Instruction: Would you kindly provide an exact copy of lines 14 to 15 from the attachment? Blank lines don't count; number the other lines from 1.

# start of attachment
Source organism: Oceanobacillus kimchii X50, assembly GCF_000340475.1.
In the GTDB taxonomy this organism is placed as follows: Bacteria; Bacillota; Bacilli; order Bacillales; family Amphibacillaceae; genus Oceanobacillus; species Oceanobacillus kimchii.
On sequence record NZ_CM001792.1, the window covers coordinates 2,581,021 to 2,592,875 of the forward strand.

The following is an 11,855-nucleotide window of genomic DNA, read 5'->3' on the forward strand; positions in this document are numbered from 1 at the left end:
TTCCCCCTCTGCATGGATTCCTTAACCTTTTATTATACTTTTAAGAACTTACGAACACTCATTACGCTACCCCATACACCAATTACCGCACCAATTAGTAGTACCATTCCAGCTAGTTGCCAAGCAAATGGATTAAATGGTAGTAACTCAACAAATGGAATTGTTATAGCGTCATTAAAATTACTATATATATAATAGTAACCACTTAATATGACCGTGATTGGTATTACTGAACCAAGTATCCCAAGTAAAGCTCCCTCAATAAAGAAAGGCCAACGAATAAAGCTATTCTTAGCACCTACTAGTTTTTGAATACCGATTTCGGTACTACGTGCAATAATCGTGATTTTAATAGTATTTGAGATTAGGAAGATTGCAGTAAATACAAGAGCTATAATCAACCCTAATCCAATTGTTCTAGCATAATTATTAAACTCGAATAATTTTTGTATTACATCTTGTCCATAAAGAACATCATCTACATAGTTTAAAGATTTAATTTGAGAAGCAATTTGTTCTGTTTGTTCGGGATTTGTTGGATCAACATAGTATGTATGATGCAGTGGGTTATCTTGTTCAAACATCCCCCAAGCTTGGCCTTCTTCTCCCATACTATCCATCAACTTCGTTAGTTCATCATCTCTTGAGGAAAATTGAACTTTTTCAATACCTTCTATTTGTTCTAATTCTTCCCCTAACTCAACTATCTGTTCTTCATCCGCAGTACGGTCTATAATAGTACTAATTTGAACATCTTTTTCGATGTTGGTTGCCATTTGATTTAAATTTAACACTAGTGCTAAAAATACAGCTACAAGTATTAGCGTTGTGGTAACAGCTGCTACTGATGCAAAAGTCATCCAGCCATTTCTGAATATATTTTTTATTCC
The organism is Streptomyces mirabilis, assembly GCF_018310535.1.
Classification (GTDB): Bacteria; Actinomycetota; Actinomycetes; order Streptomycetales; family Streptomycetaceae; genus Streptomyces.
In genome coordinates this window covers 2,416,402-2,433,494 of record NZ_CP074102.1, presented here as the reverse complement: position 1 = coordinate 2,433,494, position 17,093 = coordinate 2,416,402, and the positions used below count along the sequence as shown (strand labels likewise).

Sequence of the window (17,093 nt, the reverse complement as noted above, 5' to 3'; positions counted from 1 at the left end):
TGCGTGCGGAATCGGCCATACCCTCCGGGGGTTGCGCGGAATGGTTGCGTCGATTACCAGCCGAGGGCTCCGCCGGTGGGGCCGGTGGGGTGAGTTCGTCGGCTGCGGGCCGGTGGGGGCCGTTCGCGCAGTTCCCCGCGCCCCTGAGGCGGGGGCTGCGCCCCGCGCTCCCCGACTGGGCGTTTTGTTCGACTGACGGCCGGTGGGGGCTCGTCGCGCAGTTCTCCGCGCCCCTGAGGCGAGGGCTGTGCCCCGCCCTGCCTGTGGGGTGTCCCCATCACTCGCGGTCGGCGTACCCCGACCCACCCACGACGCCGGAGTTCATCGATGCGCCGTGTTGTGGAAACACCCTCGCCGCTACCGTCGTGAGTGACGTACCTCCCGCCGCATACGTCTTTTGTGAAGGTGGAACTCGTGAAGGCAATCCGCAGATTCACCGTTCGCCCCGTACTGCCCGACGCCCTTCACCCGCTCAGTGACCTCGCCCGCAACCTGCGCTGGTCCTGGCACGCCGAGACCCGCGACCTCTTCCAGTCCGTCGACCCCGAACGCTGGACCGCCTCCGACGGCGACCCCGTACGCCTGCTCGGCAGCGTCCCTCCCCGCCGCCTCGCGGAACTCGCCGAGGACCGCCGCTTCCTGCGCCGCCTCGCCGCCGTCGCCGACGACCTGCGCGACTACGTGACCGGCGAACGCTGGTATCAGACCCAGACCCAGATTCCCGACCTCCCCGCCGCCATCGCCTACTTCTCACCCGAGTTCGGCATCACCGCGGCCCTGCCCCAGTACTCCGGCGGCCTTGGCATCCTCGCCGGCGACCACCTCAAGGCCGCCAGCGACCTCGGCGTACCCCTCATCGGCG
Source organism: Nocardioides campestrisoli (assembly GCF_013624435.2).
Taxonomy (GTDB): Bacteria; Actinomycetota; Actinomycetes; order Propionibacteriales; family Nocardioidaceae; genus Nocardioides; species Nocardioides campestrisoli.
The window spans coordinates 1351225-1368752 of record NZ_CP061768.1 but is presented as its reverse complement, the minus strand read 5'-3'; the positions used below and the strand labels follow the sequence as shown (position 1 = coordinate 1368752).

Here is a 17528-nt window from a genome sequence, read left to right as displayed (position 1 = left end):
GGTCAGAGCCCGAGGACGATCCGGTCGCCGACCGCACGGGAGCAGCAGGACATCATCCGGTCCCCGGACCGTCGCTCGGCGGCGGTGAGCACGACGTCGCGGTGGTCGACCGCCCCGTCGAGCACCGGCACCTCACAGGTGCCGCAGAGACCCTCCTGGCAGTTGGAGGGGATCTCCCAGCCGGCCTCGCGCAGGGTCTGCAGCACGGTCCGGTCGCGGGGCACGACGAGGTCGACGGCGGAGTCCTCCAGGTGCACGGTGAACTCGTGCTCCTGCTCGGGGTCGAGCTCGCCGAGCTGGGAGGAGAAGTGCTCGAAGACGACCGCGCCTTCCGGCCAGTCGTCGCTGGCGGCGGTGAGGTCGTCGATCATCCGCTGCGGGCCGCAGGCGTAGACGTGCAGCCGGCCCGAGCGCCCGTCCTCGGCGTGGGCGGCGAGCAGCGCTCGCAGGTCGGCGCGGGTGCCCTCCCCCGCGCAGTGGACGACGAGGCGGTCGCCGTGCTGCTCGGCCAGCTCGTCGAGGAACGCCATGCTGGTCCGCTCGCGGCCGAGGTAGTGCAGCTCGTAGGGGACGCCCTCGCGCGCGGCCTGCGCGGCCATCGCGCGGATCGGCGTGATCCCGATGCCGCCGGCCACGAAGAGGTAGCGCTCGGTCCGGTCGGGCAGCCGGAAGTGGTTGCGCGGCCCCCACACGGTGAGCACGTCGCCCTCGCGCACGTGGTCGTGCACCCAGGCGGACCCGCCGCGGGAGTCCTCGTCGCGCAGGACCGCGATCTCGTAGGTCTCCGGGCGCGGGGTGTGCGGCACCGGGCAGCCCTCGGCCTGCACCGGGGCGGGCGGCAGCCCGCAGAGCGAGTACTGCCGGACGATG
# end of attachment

Here is a 17528-nt window from a genome sequence, read left to right as displayed (position 1 = left end):
GGTCAGAGCCCGAGGACGATCCGGTCGCCGACCGCACGGGAGCAGCAGGACATCATCCGGTCCCCGGACCGTCGCTCGGCGGCGGTGAGCACGACGTCGCGGTGGTCGACCGCCCCGTCGAGCACCGGCACCTCACAGGTGCCGCAGAGACCCTCCTGGCAGTTGGAGGGGATCTCCCAGCCGGCCTCGCGCAGGGTCTGCAGCACGGTCCGGTCGCGGGGCACGACGAGGTCGACGGCGGAGTCCTCCAGGTGCACGGTGAACTCGTGCTCCTGCTCGGGGTCGAGCTCGCCGAGCTGGGAGGAGAAGTGCTCGAAGACGACCGCGCCTTCCGGCCAGTCGTCGCTGGCGGCGGTGAGGTCGTCGATCATCCGCTGCGGGCCGCAGGCGTAGACGTGCAGCCGGCCCGAGCGCCCGTCCTCGGCGTGGGCGGCGAGCAGCGCTCGCAGGTCGGCGCGGGTGCCCTCCCCCGCGCAGTGGACGACGAGGCGGTCGCCGTGCTGCTCGGCCAGCTCGTCGAGGAACGCCATGCTGGTCCGCTCGCGGCCGAGGTAGTGCAGCTCGTAGGGGACGCCCTCGCGCGCGGCCTGCGCGGCCATCGCGCGGATCGGCGTGATCCCGATGCCGCCGGCCACGAAGAGGTAGCGCTCGGTCCGGTCGGGCAGCCGGAAGTGGTTGCGCGGCCCCCACACGGTGAGCACGTCGCCCTCGCGCACGTGGTCGTGCACCCAGGCGGACCCGCCGCGGGAGTCCTCGTCGCGCAGGACCGCGATCTCGTAGGTCTCCGGGCGCGGGGTGTGCGGCACCGGGCAGCCCTCGGCCTGCACCGGGGCGGGCGGCAGCCCGCAGAGCGAGTACTGCCGGACGATG